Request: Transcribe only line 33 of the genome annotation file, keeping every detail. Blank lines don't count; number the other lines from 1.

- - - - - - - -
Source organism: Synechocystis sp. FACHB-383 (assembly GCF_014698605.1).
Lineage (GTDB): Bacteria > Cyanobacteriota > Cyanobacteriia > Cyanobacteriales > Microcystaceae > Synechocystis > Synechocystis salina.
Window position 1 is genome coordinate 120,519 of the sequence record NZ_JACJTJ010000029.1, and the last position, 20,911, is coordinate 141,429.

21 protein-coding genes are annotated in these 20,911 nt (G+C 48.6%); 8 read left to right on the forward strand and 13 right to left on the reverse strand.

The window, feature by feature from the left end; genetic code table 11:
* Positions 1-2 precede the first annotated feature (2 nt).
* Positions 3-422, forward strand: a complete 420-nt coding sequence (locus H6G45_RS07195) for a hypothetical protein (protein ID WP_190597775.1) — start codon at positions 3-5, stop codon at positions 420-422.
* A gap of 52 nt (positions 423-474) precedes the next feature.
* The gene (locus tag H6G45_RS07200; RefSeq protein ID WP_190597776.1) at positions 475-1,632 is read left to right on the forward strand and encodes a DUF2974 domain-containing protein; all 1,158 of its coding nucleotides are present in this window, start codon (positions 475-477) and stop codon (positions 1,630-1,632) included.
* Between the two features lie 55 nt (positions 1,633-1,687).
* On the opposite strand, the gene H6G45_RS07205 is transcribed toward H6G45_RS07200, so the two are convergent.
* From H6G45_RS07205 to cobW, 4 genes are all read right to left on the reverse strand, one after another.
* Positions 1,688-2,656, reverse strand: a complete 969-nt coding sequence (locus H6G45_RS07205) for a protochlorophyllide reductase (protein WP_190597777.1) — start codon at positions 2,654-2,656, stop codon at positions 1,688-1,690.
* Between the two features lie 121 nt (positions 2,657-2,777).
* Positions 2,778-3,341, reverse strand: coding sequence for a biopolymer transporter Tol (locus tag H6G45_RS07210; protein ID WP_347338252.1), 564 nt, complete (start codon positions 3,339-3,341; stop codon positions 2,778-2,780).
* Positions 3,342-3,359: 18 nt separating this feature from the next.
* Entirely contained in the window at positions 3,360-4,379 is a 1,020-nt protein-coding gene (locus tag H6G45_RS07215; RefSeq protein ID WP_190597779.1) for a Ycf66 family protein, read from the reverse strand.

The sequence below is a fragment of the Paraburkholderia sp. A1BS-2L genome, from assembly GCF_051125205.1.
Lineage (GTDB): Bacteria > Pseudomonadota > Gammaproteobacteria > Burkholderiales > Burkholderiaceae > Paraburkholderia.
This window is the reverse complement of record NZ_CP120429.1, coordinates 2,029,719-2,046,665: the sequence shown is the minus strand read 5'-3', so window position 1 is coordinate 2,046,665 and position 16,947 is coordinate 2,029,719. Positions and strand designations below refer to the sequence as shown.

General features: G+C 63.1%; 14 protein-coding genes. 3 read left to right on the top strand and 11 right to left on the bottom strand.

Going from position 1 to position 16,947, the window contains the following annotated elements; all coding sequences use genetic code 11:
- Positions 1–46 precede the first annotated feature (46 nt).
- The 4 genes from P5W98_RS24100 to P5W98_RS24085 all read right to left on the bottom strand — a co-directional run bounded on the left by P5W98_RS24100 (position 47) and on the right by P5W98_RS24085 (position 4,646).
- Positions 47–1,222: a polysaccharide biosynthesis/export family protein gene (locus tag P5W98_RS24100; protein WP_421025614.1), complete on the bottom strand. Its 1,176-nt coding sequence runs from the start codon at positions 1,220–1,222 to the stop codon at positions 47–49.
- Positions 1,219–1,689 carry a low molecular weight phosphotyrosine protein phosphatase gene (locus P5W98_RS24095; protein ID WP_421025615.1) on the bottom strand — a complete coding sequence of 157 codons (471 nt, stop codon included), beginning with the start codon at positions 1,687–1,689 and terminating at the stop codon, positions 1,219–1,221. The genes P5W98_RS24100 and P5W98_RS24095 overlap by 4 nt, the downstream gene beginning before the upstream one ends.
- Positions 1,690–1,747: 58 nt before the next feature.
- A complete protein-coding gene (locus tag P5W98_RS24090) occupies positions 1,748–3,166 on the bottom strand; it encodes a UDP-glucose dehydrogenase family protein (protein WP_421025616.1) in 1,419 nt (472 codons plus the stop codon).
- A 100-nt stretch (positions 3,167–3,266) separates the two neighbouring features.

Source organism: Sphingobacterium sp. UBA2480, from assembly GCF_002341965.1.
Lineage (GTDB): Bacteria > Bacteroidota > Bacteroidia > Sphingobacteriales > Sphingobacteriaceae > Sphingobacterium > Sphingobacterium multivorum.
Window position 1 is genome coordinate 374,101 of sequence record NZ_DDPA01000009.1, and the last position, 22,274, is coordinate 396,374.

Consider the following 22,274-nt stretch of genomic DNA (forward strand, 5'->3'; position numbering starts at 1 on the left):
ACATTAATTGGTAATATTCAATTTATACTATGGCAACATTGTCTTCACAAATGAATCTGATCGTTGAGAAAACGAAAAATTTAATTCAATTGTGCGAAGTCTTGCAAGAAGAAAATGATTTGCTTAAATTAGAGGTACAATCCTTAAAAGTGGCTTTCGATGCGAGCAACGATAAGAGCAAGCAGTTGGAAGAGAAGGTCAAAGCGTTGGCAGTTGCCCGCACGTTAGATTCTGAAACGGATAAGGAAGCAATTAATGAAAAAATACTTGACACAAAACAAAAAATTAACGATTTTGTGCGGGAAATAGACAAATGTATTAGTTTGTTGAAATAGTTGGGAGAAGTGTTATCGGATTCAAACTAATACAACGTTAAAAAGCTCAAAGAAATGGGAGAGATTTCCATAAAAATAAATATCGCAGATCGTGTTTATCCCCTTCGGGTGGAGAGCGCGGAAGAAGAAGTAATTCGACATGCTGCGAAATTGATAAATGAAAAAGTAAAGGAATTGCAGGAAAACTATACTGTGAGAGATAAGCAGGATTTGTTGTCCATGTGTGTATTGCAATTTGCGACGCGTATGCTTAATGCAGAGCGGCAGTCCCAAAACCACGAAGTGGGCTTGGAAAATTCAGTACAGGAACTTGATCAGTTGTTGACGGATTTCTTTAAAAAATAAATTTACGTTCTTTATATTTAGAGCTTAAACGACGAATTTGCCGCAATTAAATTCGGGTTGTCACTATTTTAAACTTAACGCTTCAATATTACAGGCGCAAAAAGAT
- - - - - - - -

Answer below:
Consider the following 22,274-nt stretch of genomic DNA (forward strand, 5'->3'; position numbering starts at 1 on the left):